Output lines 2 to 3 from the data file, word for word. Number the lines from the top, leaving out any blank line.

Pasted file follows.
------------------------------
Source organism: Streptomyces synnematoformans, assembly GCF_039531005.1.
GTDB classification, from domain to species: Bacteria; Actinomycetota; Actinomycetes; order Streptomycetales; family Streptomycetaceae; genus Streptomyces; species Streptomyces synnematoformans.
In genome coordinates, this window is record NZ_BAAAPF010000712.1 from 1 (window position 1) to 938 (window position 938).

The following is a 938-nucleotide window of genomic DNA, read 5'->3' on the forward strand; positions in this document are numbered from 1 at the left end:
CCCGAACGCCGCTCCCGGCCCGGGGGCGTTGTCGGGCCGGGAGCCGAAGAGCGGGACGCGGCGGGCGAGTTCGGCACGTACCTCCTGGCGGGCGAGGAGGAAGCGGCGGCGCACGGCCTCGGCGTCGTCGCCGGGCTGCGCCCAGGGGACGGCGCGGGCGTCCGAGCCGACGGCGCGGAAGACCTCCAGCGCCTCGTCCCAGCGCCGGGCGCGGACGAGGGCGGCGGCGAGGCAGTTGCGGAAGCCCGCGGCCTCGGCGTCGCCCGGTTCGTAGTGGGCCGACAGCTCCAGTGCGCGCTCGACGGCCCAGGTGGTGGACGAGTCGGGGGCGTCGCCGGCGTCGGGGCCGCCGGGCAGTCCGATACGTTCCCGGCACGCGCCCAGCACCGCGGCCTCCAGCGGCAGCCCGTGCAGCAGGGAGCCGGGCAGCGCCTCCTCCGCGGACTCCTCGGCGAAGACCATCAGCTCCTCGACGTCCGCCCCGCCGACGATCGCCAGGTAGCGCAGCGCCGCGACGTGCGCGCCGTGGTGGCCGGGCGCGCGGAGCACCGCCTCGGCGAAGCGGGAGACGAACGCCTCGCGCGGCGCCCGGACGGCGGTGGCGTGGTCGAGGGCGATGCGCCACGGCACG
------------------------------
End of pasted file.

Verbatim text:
GTDB classification, from domain to species: Bacteria; Actinomycetota; Actinomycetes; order Streptomycetales; family Streptomycetaceae; genus Streptomyces; species Streptomyces synnematoformans.
In genome coordinates, this window is record NZ_BAAAPF010000712.1 from 1 (window position 1) to 938 (window position 938).